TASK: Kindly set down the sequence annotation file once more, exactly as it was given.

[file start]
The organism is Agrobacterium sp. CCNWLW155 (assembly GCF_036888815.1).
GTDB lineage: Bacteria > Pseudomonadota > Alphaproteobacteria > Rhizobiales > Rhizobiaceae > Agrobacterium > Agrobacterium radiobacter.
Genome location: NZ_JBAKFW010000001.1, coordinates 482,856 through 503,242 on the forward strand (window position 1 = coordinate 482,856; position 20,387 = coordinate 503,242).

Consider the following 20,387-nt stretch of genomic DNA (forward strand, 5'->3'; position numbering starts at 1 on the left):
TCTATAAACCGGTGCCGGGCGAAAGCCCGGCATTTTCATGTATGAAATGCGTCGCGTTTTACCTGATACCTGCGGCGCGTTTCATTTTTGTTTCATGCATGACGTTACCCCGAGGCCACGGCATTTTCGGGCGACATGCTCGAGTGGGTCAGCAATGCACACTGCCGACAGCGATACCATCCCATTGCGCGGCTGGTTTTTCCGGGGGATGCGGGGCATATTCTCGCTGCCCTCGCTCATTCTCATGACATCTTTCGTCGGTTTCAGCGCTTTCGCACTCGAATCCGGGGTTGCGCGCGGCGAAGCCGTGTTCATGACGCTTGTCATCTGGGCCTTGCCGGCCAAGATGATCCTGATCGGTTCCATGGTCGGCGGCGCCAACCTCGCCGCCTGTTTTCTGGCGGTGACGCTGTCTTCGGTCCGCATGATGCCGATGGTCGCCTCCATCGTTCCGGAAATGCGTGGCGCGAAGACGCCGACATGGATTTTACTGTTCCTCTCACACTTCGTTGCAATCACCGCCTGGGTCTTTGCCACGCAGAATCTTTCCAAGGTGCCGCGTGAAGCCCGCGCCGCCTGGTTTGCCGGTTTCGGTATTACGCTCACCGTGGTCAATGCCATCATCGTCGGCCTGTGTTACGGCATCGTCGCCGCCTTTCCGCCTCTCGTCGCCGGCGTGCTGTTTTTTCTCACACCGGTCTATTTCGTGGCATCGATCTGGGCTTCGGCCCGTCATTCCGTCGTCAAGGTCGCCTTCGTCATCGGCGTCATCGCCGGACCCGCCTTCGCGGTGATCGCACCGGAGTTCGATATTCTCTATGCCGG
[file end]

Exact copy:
The organism is Agrobacterium sp. CCNWLW155 (assembly GCF_036888815.1).
GTDB lineage: Bacteria > Pseudomonadota > Alphaproteobacteria > Rhizobiales > Rhizobiaceae > Agrobacterium > Agrobacterium radiobacter.
Genome location: NZ_JBAKFW010000001.1, coordinates 482,856 through 503,242 on the forward strand (window position 1 = coordinate 482,856; position 20,387 = coordinate 503,242).

Consider the following 20,387-nt stretch of genomic DNA (forward strand, 5'->3'; position numbering starts at 1 on the left):
TCTATAAACCGGTGCCGGGCGAAAGCCCGGCATTTTCATGTATGAAATGCGTCGCGTTTTACCTGATACCTGCGGCGCGTTTCATTTTTGTTTCATGCATGACGTTACCCCGAGGCCACGGCATTTTCGGGCGACATGCTCGAGTGGGTCAGCAATGCACACTGCCGACAGCGATACCATCCCATTGCGCGGCTGGTTTTTCCGGGGGATGCGGGGCATATTCTCGCTGCCCTCGCTCATTCTCATGACATCTTTCGTCGGTTTCAGCGCTTTCGCACTCGAATCCGGGGTTGCGCGCGGCGAAGCCGTGTTCATGACGCTTGTCATCTGGGCCTTGCCGGCCAAGATGATCCTGATCGGTTCCATGGTCGGCGGCGCCAACCTCGCCGCCTGTTTTCTGGCGGTGACGCTGTCTTCGGTCCGCATGATGCCGATGGTCGCCTCCATCGTTCCGGAAATGCGTGGCGCGAAGACGCCGACATGGATTTTACTGTTCCTCTCACACTTCGTTGCAATCACCGCCTGGGTCTTTGCCACGCAGAATCTTTCCAAGGTGCCGCGTGAAGCCCGCGCCGCCTGGTTTGCCGGTTTCGGTATTACGCTCACCGTGGTCAATGCCATCATCGTCGGCCTGTGTTACGGCATCGTCGCCGCCTTTCCGCCTCTCGTCGCCGGCGTGCTGTTTTTTCTCACACCGGTCTATTTCGTGGCATCGATCTGGGCTTCGGCCCGTCATTCCGTCGTCAAGGTCGCCTTCGTCATCGGCGTCATCGCCGGACCCGCCTTCGCGGTGATCGCACCGGAGTTCGATATTCTCTATGCCGG